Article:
An infectiously funny collection of Max Scratchmann's medical poems and unhealthy nonsense verse. The poems meander delightfully through a miasma of cruel, unusual and mundane medical conditions, treating doctors and patients with equal disdain.
A poem about the doctor patient relationship which is scarily close to the reality of medical life.
An intriguing nonsense verse in which the eponymous heroine refuses to imbibe anything and so seems destined to a life of dehydration.
A severe case of sore feet is treated to a radical cure.
Priapism is the medical term that describes 'Bertie's little problem', which is both surprisingly common and extraordinarily difficult to treat. In this case, Bertie takes the problem into his own hands, a course of action which produces a most unpleasant outcome.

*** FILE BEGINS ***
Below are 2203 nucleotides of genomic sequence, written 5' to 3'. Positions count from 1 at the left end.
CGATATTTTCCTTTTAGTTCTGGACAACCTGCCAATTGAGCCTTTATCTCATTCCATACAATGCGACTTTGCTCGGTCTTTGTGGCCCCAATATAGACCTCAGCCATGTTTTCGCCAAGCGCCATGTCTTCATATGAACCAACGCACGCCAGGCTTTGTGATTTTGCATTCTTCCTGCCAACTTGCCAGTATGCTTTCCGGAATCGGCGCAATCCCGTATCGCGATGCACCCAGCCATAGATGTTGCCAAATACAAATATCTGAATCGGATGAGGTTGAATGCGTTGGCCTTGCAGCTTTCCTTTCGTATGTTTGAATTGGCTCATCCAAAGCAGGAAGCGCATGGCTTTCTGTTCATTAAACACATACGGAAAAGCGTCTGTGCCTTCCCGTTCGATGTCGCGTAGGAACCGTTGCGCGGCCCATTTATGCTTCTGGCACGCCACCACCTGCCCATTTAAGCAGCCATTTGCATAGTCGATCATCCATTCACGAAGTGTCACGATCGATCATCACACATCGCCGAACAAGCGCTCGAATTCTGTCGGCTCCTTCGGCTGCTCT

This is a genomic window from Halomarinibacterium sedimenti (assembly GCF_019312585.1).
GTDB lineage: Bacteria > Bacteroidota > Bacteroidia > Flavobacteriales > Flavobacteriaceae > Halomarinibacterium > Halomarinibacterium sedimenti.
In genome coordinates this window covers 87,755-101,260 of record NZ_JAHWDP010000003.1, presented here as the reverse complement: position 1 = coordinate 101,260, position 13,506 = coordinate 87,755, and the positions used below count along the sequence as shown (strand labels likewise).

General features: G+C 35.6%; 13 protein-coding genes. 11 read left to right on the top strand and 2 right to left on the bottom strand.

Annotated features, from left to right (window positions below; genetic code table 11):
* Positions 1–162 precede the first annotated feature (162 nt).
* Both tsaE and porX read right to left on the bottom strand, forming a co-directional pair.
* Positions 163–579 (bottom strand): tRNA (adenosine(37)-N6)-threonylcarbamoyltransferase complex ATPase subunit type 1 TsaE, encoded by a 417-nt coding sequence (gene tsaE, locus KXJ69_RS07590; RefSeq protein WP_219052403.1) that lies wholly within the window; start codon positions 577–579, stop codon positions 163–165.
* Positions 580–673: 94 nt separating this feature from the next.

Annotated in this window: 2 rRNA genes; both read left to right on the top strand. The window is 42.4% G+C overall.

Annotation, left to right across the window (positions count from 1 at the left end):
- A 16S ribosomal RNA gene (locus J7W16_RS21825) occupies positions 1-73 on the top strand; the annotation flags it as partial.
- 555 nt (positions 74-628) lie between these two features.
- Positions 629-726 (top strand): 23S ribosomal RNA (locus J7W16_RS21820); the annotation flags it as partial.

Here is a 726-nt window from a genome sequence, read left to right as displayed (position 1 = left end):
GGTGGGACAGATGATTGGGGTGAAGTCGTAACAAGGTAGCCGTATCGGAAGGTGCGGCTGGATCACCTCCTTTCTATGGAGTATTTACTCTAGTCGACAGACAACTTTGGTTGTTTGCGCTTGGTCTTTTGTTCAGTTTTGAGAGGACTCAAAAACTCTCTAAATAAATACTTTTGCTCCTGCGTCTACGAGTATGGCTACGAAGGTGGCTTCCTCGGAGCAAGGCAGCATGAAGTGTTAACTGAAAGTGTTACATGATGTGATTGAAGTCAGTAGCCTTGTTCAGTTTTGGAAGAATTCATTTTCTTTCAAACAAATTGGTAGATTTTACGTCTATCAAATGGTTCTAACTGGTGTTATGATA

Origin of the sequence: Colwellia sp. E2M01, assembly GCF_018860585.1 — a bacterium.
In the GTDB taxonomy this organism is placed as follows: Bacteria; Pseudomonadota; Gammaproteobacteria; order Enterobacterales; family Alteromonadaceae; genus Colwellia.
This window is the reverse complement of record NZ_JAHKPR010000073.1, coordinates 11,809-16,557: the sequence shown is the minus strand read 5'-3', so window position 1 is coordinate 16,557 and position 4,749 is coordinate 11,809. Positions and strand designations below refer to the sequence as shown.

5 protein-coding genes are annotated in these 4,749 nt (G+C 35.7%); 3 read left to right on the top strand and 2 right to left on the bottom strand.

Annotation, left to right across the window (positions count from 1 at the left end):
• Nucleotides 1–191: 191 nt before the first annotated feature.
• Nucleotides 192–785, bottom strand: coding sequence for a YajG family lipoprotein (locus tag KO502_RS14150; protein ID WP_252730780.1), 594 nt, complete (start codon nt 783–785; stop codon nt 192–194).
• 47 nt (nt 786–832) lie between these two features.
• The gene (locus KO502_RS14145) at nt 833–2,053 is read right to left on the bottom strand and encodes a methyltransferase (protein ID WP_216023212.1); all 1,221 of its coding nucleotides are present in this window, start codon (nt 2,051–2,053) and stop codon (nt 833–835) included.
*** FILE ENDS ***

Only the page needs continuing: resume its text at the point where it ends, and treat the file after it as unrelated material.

A piece in praise of those little blue diamond shaped pills which promise a cure for erectile dysfunction. If the introductions confused you, I'd skip the poem.
The title might suggest something in the fetish line, but this is a simple nonsense verse about Reginald Revicticus, a boy with foam rubber bones.
In the fine tradition of Struwwelpeter, this is a cautionary verse for children about Albert Ignatious, who suffers a terrible fate as a result of his obsession with health and hygiene.